March 3, 2013
Seven years ago on my first trip to Uganda representing Building Tomorrow, I took out a pen and paper as my plane flew South over the Sahara. The sands beneath seemed to stretch forever, painting the skies a warm, mesmerizing orange. This morning, the deep ocean blue one would usually see crossing the Atlantic is shrouded by clouds on my way back to the USA, and though not as picturesque, the temptation to write persists.
Along Building Tomorrow's journey, you have put us on your shoulders and carried us to places I never dreamt of on that first trip. Never is my sense of pride and gratefulness for what you have done as powerful as on the tail end of a visit with our staff and in our communities. I hope you'll allow me to start a new tradition with you—sharing my reflections after this and subsequent visits—giving you a glimpse into Building Tomorrow’s work on-the-ground.
Each trip, I eagerly look forward to dropping in on our communities. On a visit to the Building Tomorrow Academy of Kyeitabya last week, we met with the headmaster, Emmanuel and his team of two other teachers. Just opened, the school has 76 students through P3, though Willy Kajubi, our Education Support Officer will tell you there could easily be 500 students one day. Emmanuel, a fiery twenty-something spoke confidently about the first month of class. Though the challenges are many, he spoke at length about an engaged community and the ‘beautiful classrooms’ that greet students each day.
Affixed to the walls of Emmanuel's office were the usual signs-the national anthem, a school schedule and roles and responsibilities of each teacher. Littered in between were several quotes, one in particular which caught my attention:
"Remember, today was built yesterday."
I thought to myself, that's why we're Building Tomorrow.
With 15 Building Tomorrow Academies built or underway and a desire to scale in the years ahead, much of our week was spent documenting the Building Tomorrow model and walking through how our work can be improved. Guiding us through this highly-technical exercise was our masterful Jack of All Trades, Maggie Kirkpatrick and Country Director Joseph Kaliisa. In total, we spent in upwards of 40 hours debating, writing and offering ideas for conversation.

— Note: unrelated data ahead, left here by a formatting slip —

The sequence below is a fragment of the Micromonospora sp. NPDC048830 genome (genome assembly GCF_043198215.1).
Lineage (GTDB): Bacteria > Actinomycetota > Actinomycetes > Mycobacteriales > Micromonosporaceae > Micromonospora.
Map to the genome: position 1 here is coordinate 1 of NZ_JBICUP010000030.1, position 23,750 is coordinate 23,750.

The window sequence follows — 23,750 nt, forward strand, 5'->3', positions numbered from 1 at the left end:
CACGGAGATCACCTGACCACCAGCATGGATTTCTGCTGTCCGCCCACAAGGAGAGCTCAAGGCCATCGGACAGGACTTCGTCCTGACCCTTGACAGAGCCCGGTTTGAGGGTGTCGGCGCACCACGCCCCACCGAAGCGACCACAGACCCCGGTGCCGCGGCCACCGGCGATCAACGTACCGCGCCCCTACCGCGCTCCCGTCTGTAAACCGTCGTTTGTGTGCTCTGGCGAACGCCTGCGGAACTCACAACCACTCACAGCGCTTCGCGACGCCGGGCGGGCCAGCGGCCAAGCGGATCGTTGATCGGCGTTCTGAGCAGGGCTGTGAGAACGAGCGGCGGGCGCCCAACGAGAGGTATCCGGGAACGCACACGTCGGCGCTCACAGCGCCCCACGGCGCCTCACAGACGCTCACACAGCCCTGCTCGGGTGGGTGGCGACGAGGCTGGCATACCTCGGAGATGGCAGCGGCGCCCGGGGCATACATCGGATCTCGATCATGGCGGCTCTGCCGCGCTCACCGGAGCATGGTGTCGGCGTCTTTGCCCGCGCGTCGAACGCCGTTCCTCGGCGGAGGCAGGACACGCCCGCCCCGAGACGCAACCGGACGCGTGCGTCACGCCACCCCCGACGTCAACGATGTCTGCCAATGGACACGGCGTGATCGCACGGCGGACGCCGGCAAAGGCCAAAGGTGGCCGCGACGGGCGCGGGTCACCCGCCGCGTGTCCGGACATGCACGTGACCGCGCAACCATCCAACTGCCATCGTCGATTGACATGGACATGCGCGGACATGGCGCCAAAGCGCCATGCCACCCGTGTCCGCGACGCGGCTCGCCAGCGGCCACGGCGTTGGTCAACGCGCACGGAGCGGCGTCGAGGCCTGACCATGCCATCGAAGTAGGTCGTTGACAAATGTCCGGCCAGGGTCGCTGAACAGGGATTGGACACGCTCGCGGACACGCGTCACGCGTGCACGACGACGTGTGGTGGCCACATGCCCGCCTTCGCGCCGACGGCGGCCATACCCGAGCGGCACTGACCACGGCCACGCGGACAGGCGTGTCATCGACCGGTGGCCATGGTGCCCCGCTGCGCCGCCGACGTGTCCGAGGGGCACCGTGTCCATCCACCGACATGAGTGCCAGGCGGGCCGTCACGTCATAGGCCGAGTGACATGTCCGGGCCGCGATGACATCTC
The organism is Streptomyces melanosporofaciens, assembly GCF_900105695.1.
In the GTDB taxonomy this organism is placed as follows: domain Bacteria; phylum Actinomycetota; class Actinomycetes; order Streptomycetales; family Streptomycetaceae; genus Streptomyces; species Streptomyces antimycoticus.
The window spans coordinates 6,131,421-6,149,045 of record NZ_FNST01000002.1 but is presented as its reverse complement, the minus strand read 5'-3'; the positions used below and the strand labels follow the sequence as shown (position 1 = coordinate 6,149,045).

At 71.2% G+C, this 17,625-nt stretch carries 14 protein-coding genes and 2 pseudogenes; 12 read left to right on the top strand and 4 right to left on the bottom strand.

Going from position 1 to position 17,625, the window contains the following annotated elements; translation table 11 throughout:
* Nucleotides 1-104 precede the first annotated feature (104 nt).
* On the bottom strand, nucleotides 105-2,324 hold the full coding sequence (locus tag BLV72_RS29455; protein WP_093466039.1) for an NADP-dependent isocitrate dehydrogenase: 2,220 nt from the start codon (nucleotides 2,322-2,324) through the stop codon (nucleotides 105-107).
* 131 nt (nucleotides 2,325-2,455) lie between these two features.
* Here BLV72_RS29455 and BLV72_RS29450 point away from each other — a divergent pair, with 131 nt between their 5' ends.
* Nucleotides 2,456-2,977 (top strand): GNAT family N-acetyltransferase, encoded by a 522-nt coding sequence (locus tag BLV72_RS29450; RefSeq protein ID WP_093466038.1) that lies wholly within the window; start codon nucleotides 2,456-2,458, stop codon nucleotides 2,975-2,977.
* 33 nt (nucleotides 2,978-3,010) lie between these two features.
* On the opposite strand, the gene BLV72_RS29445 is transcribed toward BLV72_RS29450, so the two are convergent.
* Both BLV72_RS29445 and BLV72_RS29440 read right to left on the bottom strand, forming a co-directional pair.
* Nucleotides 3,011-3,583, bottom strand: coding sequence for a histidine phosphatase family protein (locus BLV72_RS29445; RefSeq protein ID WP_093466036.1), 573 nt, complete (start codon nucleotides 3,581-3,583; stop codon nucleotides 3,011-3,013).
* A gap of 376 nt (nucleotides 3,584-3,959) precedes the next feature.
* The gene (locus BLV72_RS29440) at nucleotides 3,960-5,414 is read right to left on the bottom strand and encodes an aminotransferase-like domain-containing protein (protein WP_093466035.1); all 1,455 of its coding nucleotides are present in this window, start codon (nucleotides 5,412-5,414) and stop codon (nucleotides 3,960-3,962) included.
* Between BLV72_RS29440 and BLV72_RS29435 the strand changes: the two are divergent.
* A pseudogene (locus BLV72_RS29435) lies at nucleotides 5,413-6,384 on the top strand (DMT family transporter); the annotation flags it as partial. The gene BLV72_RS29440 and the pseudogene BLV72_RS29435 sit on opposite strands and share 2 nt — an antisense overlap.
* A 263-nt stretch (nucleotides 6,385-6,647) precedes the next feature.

It was meaty, but timely, too.
As we prepare to welcome a Program Manager to our team to oversee our construction-related activities and ramp up our investment in ensuring the delivery of quality education, the conversation was rich and the final product now much anticipated. In the coming weeks, we look forward to sharing this comprehensive document detailing our model with staff and supporters.
Five months ago, we equipped our Community Development Officers (CDOs) with camera phones in hopes of receiving more regular updates of site progress and happenings. At first, I didn’t know if our plan would work given the location of our sites, the lack of electricity and network coverage. But like many times before, I was wrong. A message from Burungu, one of our CDOs hired last year made it to my inbox the night before our all-staff meeting:
The picture in the background is showing you a well-constructed and finished school. Am happy to send you that picture and I think I've moved a step ahead as community development (officer).
Burungu, arriving a bit late from Kidula on Saturday morning brought a pineapple from the site, which we collectively devoured in celebration. His colleagues offered him a round of applause and Burungu went on to speak of how the community expected great things now from their children, far more than they had before Building Tomorrow's work commenced.
These are exciting times at Building Tomorrow. With commitments taking us up to 20 Building Tomorrow academies and a dedication to improving quality inside each classroom, we have a long road ahead—one made all the easier to travel with the support and friendship of all those who believe in our mission.
Onward and upward,